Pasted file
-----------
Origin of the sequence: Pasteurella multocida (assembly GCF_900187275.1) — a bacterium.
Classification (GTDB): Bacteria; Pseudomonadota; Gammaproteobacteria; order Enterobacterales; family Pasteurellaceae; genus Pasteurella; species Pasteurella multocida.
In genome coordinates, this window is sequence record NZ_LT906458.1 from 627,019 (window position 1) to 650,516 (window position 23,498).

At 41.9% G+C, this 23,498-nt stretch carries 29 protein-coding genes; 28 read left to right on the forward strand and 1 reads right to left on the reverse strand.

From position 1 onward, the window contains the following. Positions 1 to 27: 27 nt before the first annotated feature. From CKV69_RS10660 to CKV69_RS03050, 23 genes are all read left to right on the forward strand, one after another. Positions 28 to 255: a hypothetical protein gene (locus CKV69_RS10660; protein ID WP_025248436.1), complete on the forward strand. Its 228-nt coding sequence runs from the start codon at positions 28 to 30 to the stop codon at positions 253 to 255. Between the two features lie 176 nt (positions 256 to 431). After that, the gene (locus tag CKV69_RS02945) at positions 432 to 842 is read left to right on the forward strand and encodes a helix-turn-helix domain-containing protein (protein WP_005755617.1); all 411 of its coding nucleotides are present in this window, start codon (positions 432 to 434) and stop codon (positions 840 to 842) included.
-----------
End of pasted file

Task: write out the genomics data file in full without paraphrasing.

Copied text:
Origin of the sequence: Pasteurella multocida (assembly GCF_900187275.1) — a bacterium.
Classification (GTDB): Bacteria; Pseudomonadota; Gammaproteobacteria; order Enterobacterales; family Pasteurellaceae; genus Pasteurella; species Pasteurella multocida.
In genome coordinates, this window is sequence record NZ_LT906458.1 from 627,019 (window position 1) to 650,516 (window position 23,498).

At 41.9% G+C, this 23,498-nt stretch carries 29 protein-coding genes; 28 read left to right on the forward strand and 1 reads right to left on the reverse strand.

From position 1 onward, the window contains the following. Positions 1 to 27: 27 nt before the first annotated feature. From CKV69_RS10660 to CKV69_RS03050, 23 genes are all read left to right on the forward strand, one after another. Positions 28 to 255: a hypothetical protein gene (locus CKV69_RS10660; protein ID WP_025248436.1), complete on the forward strand. Its 228-nt coding sequence runs from the start codon at positions 28 to 30 to the stop codon at positions 253 to 255. Between the two features lie 176 nt (positions 256 to 431). After that, the gene (locus tag CKV69_RS02945) at positions 432 to 842 is read left to right on the forward strand and encodes a helix-turn-helix domain-containing protein (protein WP_005755617.1); all 411 of its coding nucleotides are present in this window, start codon (positions 432 to 434) and stop codon (positions 840 to 842) included.